Author: mickeyrose3 PM
When the witch trials come to Salem, Johnathan Hathorne is torn between duty to his family and his conscience. Will cover the events in a Break with Charity.Rated: Fiction T - English - Chapters: 4 - Words: 9,756 - Reviews: 8 - Favs: 2 - Follows: 1 - Updated: 12-21-09 - Published: 11-26-09 - id: 5536922
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Author's Note: Sorry about the delay in posting. This chapter was a particularly difficult one to write, and I was busy with extracurricular activities, but hopefully you enjoy this installment. Also, as the Puritans wouldn't say, Merry Christmas to all Christians, Happy Hanukah to all Jewish people, and Happy New Year everybody!
Confessions and Confusions
February passed in a blur of silvery whiteness as I largely abandoned my studies and joined much of Salem's populace in the Salem Village Meetinghouse to watch the proceedings in the witchcraft affair. For three days, Tituba's confession went on in the building that should have felt pleasantly warm with the raging fire and the crowd assembled there, but didn't because the screams of the girls and Tituba's bald admittance of guilt were more chilling than a draft of frigid air, and the roaring fire only served to remind me of the flames of hell that seemed to be devouring Salem.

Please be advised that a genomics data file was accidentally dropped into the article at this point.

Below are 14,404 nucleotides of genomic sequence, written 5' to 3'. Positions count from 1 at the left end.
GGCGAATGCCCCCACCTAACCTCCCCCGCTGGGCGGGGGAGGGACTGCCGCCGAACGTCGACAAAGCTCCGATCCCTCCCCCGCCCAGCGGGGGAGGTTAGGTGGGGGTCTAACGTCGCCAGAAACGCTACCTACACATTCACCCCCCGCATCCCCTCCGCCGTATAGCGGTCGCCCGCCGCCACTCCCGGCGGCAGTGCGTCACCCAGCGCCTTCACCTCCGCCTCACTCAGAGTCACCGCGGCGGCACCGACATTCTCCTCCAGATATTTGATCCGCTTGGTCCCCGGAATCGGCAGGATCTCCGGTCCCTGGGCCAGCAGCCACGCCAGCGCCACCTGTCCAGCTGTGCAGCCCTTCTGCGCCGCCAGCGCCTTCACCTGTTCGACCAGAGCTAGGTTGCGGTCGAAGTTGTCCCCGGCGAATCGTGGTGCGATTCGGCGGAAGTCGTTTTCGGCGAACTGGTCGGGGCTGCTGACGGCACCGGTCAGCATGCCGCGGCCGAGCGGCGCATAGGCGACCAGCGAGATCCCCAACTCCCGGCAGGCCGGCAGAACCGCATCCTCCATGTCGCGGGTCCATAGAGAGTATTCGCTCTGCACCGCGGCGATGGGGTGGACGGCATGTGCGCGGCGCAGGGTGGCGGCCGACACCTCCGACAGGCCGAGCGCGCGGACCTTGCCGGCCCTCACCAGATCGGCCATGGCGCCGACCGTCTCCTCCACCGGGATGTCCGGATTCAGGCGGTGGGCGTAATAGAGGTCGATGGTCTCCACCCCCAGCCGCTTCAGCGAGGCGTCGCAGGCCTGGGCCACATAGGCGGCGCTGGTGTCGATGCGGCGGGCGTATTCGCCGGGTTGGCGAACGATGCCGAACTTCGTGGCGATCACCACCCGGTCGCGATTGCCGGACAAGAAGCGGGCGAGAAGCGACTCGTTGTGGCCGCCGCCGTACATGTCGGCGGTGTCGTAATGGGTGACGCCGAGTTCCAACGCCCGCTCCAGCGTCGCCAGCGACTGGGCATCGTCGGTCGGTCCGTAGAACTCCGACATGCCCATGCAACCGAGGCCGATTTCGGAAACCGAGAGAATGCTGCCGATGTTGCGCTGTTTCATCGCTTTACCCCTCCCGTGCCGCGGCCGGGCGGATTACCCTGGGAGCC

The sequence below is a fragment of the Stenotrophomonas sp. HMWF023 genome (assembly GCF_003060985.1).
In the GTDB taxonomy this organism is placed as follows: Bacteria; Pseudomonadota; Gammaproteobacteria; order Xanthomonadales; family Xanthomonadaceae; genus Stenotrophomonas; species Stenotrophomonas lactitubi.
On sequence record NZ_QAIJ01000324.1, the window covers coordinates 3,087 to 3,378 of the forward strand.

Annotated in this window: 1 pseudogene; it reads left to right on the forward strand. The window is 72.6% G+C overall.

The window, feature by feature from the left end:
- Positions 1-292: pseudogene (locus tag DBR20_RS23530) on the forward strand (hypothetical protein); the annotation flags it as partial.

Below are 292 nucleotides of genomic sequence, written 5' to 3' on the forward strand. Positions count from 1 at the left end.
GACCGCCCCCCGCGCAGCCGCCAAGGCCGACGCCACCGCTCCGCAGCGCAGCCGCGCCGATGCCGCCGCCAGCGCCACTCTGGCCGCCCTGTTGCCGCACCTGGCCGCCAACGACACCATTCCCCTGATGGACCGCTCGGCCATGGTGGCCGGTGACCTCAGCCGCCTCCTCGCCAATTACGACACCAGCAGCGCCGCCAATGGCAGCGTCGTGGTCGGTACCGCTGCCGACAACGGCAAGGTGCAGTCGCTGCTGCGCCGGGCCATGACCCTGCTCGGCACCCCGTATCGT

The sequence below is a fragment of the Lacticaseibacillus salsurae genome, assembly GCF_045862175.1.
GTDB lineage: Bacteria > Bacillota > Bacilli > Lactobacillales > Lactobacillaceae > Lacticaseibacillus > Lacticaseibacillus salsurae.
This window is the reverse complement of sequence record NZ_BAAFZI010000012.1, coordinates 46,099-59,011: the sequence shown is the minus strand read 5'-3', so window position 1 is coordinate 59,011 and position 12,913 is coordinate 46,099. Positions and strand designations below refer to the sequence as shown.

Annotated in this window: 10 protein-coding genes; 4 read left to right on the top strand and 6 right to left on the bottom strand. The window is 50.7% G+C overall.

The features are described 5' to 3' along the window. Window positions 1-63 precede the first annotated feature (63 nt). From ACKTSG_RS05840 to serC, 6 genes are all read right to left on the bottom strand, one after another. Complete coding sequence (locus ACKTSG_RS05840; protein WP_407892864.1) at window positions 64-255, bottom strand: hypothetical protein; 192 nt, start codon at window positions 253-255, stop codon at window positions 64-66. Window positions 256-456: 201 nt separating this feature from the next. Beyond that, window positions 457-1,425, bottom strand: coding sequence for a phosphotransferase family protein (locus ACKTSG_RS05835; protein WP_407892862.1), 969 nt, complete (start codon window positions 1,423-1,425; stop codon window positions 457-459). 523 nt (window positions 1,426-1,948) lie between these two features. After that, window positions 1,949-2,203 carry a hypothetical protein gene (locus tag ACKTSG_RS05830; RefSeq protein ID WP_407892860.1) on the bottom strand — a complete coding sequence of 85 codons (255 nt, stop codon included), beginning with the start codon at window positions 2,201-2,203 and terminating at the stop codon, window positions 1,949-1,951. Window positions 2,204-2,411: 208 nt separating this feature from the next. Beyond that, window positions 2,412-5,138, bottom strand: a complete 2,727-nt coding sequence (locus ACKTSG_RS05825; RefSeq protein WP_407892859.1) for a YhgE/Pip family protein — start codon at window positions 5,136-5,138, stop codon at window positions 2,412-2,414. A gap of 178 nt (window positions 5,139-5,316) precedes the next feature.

My ears rang hours after Tituba informed the breathless, horrified magistrates and spectators in lurid detail of how red and black cats had come to her and bade her serve them. Then, equally descriptive, she shouted about how a large black dog had ordered her to hurt the afflicted girls.
Her voice swelling over the gasps of the assembly, she continued to explain her sinful behavior with enough haunting details to fuel my nightmares for years to come. As my fingers and toes went numb, she recounted how she had ridden on a broom on the darkest of nights along with Sarah Good and Sarah Osbourne. Ignoring how the masses and magistrates alike stirred at the implication that Sarah Good and Sarah Osbourne were guilty as well, she spoke of awful winged animals with the heads of women and a little yellow bird that accompanied her on her malevolent missions.